Dutch Court OKs 'Pedophile' Political Party
In this story we learn that a Dutch court refused to ban a political party from registering whose platform is to lower the age of sexual consent from 16 to 12. Of the three known members, one was convicted of sexually molesting an 11-year-old 20 years ago. The reasons for this ruling sound very American.
"Freedom of expression, freedom ... of association, including the freedom to set up a political party, can be seen as the basis for a democratic society," Judge H. Hofhuis said in his ruling. "These freedoms give citizens the opportunity to, for example, use a political party to appeal for change to the constitution, law, or policy."
According to the judge, voters are the final moral authority when it comes to political parties and the laws of the land.
"It is the right of the voter to judge the appeal of political parties," he said.
There were dissenters to the ruling to be sure, and their objections ranged from their view that children had the right not to be presented with this political view to the further harm the very existence of this party could do to past victims of pedophilia and sexual abuse.
Noteably missing from the story's presentation of the opposing opinion is the moral evil of pedophilia. The legal stance was about rights and harm (and certainly rightly so), but not about inherent morality.
This appeal to rights is ubiquitous in our own culture as well, and though it may or may not lead to the establishment of the 'Americans United For The Sexual Liberation of Minors' political party, it does not have the power to prevent it either. We have come to a point in our cultural psyche in which 'rights' are the last word on any contested legal issue, and all one needs to do in order to have their way is to claim a 'right'. For some reason, that appeal seems to have the force of divine utterance for us. It is more powerful than moral arguments, but as we see in this Dutch case, it cannot settle an inherently moral issue.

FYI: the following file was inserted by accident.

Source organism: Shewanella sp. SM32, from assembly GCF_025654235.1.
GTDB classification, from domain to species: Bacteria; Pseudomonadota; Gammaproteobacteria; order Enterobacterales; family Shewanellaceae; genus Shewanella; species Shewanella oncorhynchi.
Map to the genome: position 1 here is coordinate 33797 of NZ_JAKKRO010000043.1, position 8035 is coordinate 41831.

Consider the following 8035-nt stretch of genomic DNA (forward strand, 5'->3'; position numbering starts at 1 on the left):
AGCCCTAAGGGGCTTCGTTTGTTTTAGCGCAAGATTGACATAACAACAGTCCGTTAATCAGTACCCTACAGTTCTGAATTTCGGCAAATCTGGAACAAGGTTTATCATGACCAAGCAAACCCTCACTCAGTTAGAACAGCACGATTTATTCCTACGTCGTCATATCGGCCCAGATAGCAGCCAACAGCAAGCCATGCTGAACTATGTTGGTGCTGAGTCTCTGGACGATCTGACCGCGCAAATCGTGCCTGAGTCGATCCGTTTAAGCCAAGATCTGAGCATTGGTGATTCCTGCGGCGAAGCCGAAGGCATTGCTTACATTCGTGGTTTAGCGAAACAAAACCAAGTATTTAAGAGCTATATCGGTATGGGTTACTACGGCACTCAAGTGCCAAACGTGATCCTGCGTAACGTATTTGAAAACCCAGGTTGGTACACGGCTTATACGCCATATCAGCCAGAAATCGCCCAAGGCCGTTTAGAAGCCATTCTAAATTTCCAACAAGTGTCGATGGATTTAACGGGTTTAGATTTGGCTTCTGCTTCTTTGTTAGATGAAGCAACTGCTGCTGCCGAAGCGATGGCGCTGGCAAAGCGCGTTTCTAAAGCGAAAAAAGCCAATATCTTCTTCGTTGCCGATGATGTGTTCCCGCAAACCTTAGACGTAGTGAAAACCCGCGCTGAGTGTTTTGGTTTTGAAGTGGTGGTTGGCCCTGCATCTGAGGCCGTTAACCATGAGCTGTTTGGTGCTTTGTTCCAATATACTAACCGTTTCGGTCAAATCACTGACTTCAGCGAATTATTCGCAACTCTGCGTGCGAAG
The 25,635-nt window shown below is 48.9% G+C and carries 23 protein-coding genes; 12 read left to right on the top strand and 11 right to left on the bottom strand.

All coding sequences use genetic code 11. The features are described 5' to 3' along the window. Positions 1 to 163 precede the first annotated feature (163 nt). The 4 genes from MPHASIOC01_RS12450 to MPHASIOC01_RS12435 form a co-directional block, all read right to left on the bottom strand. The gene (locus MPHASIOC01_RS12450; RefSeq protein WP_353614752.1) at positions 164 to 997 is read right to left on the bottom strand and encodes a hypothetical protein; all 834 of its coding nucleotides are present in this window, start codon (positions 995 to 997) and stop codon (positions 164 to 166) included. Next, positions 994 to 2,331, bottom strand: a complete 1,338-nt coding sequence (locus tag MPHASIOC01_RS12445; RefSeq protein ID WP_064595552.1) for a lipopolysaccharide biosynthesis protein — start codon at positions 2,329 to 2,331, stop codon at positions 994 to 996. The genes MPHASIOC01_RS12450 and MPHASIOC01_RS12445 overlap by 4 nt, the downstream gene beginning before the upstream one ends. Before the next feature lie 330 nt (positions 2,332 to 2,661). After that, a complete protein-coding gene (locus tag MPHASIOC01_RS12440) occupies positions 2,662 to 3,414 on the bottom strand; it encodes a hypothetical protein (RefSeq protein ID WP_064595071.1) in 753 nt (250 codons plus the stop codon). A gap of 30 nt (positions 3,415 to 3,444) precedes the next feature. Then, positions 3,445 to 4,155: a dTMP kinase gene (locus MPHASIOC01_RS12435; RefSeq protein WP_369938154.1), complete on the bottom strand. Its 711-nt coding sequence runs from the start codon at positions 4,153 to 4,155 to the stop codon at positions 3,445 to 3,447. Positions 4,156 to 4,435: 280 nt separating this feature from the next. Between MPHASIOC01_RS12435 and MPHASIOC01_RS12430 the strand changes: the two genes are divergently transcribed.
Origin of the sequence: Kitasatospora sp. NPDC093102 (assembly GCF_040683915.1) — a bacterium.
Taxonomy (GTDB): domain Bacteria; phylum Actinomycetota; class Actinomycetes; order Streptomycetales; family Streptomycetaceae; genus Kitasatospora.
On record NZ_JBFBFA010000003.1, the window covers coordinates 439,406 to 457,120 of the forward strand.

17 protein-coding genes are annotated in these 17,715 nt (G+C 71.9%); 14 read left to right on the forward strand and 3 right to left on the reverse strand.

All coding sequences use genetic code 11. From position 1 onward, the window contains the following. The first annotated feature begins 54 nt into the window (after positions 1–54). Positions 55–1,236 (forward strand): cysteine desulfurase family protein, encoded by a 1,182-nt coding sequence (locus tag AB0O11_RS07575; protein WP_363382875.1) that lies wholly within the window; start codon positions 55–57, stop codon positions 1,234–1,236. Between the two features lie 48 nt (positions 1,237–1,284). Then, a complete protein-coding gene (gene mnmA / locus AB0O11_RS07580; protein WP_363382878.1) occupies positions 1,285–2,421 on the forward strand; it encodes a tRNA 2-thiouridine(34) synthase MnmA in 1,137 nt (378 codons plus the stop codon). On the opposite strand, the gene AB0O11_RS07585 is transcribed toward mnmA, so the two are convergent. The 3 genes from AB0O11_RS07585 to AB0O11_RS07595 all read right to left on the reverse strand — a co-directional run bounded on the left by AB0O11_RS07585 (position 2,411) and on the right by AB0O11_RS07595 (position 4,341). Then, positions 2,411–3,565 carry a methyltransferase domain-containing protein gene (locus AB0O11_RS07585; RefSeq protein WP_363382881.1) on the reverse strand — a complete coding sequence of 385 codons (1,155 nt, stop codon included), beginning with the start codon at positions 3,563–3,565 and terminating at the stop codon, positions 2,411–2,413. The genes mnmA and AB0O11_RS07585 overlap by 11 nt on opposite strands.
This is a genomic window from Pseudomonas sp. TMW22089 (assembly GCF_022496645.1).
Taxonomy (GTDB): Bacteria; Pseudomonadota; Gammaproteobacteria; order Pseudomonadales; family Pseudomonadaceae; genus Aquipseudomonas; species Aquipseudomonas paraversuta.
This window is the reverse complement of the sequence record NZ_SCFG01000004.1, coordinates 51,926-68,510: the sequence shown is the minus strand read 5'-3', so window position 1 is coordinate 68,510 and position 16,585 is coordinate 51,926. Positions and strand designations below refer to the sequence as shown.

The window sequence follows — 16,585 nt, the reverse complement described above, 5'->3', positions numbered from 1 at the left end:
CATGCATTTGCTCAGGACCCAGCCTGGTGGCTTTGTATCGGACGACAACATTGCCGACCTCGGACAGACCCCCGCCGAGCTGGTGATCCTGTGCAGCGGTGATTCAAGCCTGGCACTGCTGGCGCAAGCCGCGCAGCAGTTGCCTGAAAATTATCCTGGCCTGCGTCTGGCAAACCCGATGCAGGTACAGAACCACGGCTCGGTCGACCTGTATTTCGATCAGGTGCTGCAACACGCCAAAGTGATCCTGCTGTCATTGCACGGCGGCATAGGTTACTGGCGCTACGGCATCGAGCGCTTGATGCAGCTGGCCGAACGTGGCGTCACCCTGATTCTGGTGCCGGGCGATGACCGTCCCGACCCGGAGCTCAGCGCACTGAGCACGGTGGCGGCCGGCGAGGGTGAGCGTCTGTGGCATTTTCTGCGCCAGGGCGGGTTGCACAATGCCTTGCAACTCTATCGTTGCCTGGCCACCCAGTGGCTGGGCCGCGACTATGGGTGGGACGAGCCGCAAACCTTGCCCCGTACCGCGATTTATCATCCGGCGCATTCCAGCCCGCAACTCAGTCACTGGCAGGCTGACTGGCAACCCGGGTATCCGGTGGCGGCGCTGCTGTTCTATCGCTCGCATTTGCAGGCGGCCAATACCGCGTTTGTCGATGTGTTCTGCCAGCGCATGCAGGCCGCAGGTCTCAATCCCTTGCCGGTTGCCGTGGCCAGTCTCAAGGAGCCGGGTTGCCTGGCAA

The opponents to the Dutch ruling are right that children have some kind of right to be protected from pedophiliac political propoganda, but in a world comprised of nothing more than competing claims to 'rights', children have no more right to not be raped than rapist have to rape children. So who decides? Well, judges do. And it is not surprising that in cultures that value pluralism and tolerance, judges will tend to rule on the side of more tolerance and not less-we are multiplying rights instead of limiting them, no matter what they are.
That reality, however, leades to inherently absurd realities. Because our Western European cultures are becoming more and more relativitstic and natrualistic all the time, we end up living in cultures that believe on some level that pedophiles have a 'right' to be a political presence and that children have the right to not be subjected to their message. Think of San Francisco during the NAMBLA parades. The absurdity is we believe that two contradictory 'rights' should be public realities at the same time when one of them is clearly morally abhorrent. Oftentimes the way we release this mental and moral pressure cooker is we claim that NAMBLA has the 'right' to march and that parents have the option, if they so desire, to keep their kids inside during the parade of depravity. "Just decide not to watch," "Change the channel," we argue believing that that absolves us from our moral namby pambyism.
What needs to be regained is a public square that is not afraid of drawing moral distinctions. Pedophilia is evil, and it is a moral good to protect our children from the actions and messages of its proponents. Hence, in a morally centered pluralistic society, the rights of the children outweigh the rights of the molesters and they should be refused the right to form public politicial parties.
Dostoyevsy was right. Despite every complicated and extended attempt to prove him wrong, he was right when he put these words in the mouth of Ivan, "When God is dead, everything is permitted."
A culture built on nothing but a pluralism of rights is literally absurd. A culture built on rights adjuicated by a supernatural, objective, and enduring source is reasonable, healthy, moral, wise, and utterly necessary.